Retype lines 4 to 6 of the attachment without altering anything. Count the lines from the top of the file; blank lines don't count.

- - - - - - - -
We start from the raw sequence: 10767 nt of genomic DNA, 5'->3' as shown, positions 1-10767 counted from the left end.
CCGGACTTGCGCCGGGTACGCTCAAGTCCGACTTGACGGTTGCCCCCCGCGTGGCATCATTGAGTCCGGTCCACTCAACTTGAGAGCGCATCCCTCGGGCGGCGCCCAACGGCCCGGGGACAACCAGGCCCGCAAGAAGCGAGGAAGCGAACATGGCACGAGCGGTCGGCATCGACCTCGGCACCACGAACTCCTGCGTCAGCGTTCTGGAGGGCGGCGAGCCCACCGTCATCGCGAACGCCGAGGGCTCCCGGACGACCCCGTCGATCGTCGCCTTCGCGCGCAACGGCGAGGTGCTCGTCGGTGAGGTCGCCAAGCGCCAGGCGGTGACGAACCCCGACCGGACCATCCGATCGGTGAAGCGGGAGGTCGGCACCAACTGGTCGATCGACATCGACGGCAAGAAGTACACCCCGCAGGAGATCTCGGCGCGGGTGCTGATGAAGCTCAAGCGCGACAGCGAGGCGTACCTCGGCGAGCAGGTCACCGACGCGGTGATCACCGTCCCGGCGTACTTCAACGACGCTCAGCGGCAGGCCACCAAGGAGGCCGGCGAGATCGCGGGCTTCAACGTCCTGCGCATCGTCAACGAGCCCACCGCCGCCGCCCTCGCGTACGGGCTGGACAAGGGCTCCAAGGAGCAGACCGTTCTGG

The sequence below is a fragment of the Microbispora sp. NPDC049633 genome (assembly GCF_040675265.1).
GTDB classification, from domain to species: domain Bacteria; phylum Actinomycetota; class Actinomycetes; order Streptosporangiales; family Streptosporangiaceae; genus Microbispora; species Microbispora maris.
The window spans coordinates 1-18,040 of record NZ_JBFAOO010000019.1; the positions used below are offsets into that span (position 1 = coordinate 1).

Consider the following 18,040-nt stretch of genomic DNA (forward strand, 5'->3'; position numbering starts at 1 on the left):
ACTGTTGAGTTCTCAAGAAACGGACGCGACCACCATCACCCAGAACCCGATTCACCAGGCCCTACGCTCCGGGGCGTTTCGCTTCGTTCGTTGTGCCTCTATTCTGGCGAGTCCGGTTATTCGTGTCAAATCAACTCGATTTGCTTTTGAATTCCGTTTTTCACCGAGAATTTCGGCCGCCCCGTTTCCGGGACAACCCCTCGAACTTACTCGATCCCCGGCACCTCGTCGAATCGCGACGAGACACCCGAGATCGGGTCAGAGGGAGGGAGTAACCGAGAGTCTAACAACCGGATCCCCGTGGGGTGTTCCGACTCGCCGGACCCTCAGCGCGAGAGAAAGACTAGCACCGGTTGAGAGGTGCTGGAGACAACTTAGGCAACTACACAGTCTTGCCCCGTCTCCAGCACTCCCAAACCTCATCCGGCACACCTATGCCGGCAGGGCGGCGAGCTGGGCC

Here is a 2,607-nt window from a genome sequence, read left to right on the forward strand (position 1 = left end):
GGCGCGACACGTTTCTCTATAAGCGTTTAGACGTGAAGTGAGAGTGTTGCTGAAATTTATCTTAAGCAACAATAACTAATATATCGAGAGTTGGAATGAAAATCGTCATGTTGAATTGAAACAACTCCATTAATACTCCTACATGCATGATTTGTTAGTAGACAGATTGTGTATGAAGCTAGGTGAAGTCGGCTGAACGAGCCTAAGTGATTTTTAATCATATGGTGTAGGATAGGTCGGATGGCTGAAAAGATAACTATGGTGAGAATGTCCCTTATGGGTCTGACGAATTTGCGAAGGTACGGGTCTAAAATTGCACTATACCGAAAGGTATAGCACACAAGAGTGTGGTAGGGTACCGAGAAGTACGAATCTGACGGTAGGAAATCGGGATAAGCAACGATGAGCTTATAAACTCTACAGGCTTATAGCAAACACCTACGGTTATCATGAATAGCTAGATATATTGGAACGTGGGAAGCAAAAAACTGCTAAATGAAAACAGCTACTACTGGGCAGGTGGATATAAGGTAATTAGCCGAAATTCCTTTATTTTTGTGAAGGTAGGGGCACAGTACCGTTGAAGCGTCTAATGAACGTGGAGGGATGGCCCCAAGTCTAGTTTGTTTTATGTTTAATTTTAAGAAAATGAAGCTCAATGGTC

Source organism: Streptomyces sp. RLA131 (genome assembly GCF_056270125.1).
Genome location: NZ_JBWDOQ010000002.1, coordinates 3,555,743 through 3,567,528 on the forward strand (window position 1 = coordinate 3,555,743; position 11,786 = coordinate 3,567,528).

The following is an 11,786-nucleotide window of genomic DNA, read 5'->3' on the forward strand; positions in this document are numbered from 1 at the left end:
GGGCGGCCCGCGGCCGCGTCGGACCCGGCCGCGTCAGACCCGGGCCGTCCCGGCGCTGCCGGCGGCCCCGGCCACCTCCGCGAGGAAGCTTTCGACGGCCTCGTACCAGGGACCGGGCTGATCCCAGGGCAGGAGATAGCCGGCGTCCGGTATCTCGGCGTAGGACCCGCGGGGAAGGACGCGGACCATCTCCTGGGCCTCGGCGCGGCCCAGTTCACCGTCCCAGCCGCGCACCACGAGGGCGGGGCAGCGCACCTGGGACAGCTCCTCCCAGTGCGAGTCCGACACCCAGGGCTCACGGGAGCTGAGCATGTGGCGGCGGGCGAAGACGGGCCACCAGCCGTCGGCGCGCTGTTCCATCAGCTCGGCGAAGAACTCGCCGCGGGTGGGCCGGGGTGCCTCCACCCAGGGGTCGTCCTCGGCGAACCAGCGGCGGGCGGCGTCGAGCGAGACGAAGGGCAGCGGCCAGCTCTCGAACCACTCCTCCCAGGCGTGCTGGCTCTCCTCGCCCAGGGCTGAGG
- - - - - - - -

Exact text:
GTDB classification, from domain to species: domain Bacteria; phylum Actinomycetota; class Actinomycetes; order Streptosporangiales; family Streptosporangiaceae; genus Microbispora; species Microbispora maris.
The window spans coordinates 1-18,040 of record NZ_JBFAOO010000019.1; the positions used below are offsets into that span (position 1 = coordinate 1).

Consider the following 18,040-nt stretch of genomic DNA (forward strand, 5'->3'; position numbering starts at 1 on the left):